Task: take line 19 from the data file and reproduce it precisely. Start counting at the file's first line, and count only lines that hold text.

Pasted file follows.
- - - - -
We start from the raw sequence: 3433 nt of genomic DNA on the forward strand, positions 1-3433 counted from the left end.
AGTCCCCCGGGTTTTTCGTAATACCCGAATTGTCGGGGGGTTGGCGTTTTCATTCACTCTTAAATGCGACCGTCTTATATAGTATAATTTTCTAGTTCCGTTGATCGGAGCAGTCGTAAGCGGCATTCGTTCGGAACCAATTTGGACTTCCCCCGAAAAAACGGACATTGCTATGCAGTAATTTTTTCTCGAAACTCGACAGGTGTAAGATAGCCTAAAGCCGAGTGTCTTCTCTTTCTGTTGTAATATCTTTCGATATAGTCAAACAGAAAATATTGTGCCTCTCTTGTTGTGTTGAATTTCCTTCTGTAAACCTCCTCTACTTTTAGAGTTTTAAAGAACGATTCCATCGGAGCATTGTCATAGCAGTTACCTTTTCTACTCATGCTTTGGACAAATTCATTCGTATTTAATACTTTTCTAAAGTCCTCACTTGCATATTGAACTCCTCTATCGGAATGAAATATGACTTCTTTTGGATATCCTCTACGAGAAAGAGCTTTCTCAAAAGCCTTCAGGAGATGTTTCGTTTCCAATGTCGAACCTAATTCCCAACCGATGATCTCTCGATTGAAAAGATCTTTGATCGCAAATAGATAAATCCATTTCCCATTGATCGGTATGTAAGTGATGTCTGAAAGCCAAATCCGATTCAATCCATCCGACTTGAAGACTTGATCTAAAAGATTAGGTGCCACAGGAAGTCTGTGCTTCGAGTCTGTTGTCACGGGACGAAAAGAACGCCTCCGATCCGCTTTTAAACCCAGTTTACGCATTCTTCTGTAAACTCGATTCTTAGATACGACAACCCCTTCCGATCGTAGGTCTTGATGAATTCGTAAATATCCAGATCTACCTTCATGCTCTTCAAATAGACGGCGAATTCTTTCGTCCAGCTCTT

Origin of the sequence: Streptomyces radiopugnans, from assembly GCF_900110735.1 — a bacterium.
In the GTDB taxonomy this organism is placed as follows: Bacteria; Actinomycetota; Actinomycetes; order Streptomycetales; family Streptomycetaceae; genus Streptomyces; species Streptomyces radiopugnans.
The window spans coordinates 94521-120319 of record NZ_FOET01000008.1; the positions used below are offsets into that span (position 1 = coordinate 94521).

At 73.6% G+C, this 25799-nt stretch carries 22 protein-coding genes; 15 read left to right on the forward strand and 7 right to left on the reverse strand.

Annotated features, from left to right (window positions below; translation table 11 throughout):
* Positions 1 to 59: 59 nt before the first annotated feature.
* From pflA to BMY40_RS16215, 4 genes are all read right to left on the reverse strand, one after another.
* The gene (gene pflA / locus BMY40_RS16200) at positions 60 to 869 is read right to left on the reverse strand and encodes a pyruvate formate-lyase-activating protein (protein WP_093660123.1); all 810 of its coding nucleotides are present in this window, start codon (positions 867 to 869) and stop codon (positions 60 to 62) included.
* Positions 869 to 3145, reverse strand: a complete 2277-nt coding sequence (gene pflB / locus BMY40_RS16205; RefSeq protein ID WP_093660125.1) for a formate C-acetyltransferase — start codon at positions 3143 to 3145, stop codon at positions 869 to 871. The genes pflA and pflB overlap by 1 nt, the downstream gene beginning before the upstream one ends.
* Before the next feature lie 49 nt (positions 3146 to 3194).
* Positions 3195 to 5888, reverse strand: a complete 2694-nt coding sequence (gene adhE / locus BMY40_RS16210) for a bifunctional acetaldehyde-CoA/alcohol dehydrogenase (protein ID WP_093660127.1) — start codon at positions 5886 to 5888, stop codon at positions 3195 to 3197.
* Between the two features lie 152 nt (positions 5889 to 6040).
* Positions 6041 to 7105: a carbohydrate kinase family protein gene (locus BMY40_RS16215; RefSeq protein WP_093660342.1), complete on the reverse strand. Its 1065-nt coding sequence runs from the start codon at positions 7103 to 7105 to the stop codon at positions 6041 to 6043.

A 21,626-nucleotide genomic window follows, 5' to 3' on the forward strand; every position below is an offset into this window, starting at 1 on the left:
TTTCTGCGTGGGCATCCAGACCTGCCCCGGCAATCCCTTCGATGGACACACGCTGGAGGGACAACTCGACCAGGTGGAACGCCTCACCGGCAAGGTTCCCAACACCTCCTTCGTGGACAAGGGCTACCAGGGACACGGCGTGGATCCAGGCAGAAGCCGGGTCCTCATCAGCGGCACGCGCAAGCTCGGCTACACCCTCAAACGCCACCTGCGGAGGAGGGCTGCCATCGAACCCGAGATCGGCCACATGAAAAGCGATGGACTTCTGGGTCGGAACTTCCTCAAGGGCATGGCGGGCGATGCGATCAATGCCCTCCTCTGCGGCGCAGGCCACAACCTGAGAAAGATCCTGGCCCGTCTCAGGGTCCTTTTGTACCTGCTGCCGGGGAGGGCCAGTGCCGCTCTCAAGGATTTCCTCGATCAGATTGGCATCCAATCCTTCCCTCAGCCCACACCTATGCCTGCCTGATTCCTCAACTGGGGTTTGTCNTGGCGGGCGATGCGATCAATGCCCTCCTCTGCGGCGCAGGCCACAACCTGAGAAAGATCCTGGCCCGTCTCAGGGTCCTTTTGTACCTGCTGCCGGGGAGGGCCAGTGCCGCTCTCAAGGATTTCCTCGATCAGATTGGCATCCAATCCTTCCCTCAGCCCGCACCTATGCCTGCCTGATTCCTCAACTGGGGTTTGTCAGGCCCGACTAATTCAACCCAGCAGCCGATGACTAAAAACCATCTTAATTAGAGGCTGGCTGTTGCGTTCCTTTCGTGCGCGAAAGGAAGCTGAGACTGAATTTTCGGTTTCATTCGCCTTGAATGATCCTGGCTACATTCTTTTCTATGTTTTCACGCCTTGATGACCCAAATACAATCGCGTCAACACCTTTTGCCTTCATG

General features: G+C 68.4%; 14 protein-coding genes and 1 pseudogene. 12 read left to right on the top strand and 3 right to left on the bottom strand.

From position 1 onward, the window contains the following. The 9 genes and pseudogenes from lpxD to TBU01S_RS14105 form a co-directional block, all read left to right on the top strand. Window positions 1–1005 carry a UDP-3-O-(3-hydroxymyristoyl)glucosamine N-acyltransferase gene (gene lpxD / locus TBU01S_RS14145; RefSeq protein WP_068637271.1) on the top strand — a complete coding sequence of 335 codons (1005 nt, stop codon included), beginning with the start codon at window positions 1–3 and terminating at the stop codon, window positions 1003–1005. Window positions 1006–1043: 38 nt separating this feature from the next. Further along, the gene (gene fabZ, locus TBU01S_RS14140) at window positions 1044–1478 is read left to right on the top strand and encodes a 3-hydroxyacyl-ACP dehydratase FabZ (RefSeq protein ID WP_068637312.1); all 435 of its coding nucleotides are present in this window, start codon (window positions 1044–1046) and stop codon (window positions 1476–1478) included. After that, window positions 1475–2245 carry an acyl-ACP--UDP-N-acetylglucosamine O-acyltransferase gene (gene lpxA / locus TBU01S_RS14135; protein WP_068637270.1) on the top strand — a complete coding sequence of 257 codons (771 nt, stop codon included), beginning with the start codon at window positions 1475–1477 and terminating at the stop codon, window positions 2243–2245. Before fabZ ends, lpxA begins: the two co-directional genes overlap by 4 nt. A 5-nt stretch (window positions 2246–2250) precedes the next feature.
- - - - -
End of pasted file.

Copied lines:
From position 1 onward, the window contains the following. The 9 genes and pseudogenes from lpxD to TBU01S_RS14105 form a co-directional block, all read left to right on the top strand. Window positions 1–1005 carry a UDP-3-O-(3-hydroxymyristoyl)glucosamine N-acyltransferase gene (gene lpxD / locus TBU01S_RS14145; RefSeq protein WP_068637271.1) on the top strand — a complete coding sequence of 335 codons (1005 nt, stop codon included), beginning with the start codon at window positions 1–3 and terminating at the stop codon, window positions 1003–1005. Window positions 1006–1043: 38 nt separating this feature from the next. Further along, the gene (gene fabZ, locus TBU01S_RS14140) at window positions 1044–1478 is read left to right on the top strand and encodes a 3-hydroxyacyl-ACP dehydratase FabZ (RefSeq protein ID WP_068637312.1); all 435 of its coding nucleotides are present in this window, start codon (window positions 1044–1046) and stop codon (window positions 1476–1478) included. After that, window positions 1475–2245 carry an acyl-ACP--UDP-N-acetylglucosamine O-acyltransferase gene (gene lpxA / locus TBU01S_RS14135; protein WP_068637270.1) on the top strand — a complete coding sequence of 257 codons (771 nt, stop codon included), beginning with the start codon at window positions 1475–1477 and terminating at the stop codon, window positions 2243–2245. Before fabZ ends, lpxA begins: the two co-directional genes overlap by 4 nt. A 5-nt stretch (window positions 2246–2250) precedes the next feature.